It has been suggested that Helicobacter pylori infection may, in some instances, be a zoonosis. The aim of this study was to evaluate the prevalence of H. pylori infection in Sardinian shepherds and their families in relation to exposure to sheep and sheep dogs. Sardinian shepherds and a control group of blood donors completed detailed questionnaires regarding demographics, childhood and current economic status, and the presence of symptoms related to the upper gastrointestinal tract. H. pylori status was determined by a sensitive ELISA for anti-H, pylori IgG and by western blot for anti-CagA IgG. A subgroup of shepherds had upper gastrointestinal endoscopy with biopsy to assess the severity of the gastritis. H. pylori infection in Sardinian shepherds approached 100% and was positively related to animal contact (98% of shepherds, 73% of family members without regular direct animal contact compared to 43% of blood donors) (P <0.001). Importantly, the family members shared the same childhood with the shepherds but choose different careers (e.g., teachers, nurses, business) and did not have regular contact with sheep. In conclusion, the prevalence of H. pylori infection in Sardinian shepherds is among the highest in the world and is associated with direct contact with sheep and sheep dogs. These results suggest that the cycle of H. pylori infection might, in certain circumstances, include phases in the environment, animals (sheep or dogs) and human beings.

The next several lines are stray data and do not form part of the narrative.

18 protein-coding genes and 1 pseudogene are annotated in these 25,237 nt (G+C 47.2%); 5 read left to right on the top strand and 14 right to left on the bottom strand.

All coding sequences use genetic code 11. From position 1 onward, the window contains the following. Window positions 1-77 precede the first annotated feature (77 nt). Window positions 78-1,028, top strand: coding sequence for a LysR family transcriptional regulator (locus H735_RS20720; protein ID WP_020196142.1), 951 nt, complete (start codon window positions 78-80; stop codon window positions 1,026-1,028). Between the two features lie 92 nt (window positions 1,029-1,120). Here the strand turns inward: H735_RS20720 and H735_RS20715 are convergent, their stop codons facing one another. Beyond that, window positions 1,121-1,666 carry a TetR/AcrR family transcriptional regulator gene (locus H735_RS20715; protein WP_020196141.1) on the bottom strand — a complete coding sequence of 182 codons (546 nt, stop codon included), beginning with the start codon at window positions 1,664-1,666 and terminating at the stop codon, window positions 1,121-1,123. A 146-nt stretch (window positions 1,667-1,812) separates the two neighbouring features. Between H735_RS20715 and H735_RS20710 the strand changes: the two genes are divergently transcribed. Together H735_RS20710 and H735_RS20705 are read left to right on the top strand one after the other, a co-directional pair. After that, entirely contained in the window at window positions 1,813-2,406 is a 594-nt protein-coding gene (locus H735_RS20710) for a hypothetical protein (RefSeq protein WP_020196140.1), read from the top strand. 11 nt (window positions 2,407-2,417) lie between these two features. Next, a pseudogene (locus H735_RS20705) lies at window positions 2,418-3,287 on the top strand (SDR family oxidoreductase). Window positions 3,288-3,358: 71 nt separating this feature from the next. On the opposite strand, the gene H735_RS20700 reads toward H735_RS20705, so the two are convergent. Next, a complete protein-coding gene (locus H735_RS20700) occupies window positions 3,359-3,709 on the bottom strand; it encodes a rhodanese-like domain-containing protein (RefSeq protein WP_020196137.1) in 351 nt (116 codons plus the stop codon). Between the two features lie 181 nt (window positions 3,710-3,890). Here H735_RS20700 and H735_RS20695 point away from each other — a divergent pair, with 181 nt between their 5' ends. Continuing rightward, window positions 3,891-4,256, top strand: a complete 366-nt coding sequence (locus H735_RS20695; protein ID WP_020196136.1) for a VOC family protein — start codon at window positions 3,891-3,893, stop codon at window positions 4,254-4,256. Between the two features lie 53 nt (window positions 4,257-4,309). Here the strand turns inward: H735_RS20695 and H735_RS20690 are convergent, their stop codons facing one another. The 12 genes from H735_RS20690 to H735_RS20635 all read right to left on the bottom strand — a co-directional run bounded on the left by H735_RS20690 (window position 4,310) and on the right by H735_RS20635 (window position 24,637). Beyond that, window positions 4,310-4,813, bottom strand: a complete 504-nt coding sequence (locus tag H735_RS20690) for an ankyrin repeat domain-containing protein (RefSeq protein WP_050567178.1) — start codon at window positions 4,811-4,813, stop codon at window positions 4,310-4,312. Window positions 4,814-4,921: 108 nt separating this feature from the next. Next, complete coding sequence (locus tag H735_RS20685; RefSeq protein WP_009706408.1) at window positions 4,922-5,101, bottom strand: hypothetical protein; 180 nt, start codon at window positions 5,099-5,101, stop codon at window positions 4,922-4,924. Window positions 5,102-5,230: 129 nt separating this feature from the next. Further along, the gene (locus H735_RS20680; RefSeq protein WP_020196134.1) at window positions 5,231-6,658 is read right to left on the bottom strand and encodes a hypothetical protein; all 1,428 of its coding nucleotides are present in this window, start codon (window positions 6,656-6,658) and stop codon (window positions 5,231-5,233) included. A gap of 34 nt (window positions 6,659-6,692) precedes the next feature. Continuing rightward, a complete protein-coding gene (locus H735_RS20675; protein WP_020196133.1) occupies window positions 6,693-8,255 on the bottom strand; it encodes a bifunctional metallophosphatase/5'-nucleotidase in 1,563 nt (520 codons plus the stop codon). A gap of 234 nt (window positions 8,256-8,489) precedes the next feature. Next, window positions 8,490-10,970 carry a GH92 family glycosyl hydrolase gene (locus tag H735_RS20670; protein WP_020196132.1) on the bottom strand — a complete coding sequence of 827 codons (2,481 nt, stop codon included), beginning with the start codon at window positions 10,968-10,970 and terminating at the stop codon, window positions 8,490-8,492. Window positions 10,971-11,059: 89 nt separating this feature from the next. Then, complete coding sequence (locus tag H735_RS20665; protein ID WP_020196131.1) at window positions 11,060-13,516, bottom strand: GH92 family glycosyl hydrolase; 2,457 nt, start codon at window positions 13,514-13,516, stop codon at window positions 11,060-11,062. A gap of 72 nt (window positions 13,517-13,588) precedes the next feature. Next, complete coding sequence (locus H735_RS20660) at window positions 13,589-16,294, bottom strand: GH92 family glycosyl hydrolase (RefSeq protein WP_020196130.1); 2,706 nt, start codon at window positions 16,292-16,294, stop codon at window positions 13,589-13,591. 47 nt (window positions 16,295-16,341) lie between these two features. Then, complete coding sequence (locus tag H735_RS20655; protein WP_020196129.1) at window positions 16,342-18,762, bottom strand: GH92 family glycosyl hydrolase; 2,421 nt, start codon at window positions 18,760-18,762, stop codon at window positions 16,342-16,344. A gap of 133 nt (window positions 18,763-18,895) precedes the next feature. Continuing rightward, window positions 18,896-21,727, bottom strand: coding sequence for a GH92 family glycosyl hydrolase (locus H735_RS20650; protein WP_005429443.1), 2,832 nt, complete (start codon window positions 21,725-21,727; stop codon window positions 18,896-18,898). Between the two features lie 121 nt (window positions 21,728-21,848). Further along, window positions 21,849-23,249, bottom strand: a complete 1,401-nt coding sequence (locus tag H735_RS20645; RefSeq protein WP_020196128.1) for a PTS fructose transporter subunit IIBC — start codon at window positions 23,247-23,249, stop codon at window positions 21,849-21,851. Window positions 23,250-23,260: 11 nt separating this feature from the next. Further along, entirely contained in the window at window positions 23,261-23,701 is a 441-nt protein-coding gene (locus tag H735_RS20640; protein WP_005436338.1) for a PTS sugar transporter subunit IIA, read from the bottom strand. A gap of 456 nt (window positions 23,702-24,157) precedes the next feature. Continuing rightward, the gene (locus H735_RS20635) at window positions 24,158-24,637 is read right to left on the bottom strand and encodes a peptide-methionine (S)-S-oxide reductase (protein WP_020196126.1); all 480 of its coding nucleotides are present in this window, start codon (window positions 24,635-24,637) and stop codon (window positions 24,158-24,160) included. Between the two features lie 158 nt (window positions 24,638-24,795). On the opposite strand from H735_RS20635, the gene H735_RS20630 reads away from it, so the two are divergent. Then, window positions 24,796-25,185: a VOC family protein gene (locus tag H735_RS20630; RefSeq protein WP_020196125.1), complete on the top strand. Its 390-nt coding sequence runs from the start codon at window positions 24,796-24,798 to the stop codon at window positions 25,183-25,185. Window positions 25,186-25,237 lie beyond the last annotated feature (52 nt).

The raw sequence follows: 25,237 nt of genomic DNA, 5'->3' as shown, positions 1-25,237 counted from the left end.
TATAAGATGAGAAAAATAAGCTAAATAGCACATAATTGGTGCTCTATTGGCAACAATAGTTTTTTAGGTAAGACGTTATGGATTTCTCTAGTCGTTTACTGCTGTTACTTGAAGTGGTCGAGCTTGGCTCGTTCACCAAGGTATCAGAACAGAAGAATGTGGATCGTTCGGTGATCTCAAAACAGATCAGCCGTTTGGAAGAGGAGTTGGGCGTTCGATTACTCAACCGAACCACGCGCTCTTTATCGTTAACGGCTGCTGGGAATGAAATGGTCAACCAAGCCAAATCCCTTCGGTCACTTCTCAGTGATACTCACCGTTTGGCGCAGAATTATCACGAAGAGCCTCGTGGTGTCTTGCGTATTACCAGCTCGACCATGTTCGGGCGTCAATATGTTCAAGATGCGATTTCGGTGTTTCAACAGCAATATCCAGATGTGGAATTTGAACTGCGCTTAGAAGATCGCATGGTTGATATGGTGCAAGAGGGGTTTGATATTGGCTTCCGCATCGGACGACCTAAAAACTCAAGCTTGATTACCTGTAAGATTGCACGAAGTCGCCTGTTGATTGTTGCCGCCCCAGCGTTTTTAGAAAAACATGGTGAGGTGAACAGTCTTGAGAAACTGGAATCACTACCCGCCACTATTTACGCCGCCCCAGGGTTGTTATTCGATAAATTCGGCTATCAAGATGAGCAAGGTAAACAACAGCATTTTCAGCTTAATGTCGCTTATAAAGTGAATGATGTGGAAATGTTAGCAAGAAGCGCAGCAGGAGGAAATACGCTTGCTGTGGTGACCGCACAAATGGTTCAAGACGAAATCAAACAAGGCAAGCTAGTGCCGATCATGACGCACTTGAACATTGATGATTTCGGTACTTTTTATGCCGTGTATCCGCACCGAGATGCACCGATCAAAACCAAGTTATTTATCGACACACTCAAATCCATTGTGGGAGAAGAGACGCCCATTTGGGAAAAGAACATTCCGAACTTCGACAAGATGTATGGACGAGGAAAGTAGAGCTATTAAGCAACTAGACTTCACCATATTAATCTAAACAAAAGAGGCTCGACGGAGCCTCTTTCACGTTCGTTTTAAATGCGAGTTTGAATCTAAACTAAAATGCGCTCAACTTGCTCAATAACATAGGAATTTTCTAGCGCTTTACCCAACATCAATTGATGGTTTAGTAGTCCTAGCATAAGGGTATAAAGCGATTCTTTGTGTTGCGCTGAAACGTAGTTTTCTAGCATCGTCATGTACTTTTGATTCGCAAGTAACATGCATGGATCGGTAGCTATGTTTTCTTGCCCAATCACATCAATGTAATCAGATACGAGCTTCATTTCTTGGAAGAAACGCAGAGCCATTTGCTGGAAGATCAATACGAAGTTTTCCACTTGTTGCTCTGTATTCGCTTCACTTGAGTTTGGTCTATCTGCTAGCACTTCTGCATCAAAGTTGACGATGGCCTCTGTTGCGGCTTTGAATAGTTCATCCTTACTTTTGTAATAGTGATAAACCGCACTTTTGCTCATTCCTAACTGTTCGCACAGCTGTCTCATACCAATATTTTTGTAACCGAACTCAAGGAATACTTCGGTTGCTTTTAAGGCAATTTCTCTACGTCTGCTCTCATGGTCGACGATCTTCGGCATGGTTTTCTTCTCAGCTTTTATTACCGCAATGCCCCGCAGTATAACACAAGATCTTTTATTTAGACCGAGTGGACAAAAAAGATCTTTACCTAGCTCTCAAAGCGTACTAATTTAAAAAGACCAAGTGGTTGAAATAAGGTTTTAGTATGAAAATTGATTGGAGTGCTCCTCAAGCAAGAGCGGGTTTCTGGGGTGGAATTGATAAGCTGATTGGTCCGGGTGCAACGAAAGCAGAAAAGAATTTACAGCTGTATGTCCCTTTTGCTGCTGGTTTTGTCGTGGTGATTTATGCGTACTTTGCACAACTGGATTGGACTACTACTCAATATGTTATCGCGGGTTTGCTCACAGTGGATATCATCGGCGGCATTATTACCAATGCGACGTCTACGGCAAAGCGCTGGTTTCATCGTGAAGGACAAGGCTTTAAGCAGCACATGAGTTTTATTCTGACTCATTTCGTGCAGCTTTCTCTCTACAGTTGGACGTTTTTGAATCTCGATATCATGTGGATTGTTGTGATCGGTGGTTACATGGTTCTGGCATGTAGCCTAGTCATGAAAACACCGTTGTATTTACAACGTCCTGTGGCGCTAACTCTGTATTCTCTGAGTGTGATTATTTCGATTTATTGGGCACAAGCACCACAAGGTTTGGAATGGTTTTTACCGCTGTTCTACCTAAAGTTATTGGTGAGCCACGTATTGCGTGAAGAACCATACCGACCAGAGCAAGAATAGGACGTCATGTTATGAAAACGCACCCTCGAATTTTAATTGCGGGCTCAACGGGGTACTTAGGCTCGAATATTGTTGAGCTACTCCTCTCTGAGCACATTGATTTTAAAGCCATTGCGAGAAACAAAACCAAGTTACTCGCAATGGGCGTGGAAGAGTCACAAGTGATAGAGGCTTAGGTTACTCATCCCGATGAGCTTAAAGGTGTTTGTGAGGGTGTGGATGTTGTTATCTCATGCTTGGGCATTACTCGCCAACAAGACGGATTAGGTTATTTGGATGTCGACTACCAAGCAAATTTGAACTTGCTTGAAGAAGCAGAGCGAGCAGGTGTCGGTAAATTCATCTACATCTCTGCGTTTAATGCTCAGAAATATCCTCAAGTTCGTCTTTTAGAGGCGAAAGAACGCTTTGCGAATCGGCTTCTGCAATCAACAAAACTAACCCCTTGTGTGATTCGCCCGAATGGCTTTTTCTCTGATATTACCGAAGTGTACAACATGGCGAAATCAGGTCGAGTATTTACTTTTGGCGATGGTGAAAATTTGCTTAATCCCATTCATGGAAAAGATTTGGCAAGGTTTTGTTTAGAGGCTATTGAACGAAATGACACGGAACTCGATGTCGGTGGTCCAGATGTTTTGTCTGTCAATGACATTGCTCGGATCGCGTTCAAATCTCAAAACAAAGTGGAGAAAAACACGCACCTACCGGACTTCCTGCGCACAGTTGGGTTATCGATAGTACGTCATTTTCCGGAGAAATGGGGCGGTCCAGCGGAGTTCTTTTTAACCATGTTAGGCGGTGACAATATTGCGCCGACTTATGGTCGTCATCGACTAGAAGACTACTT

- H. pylori
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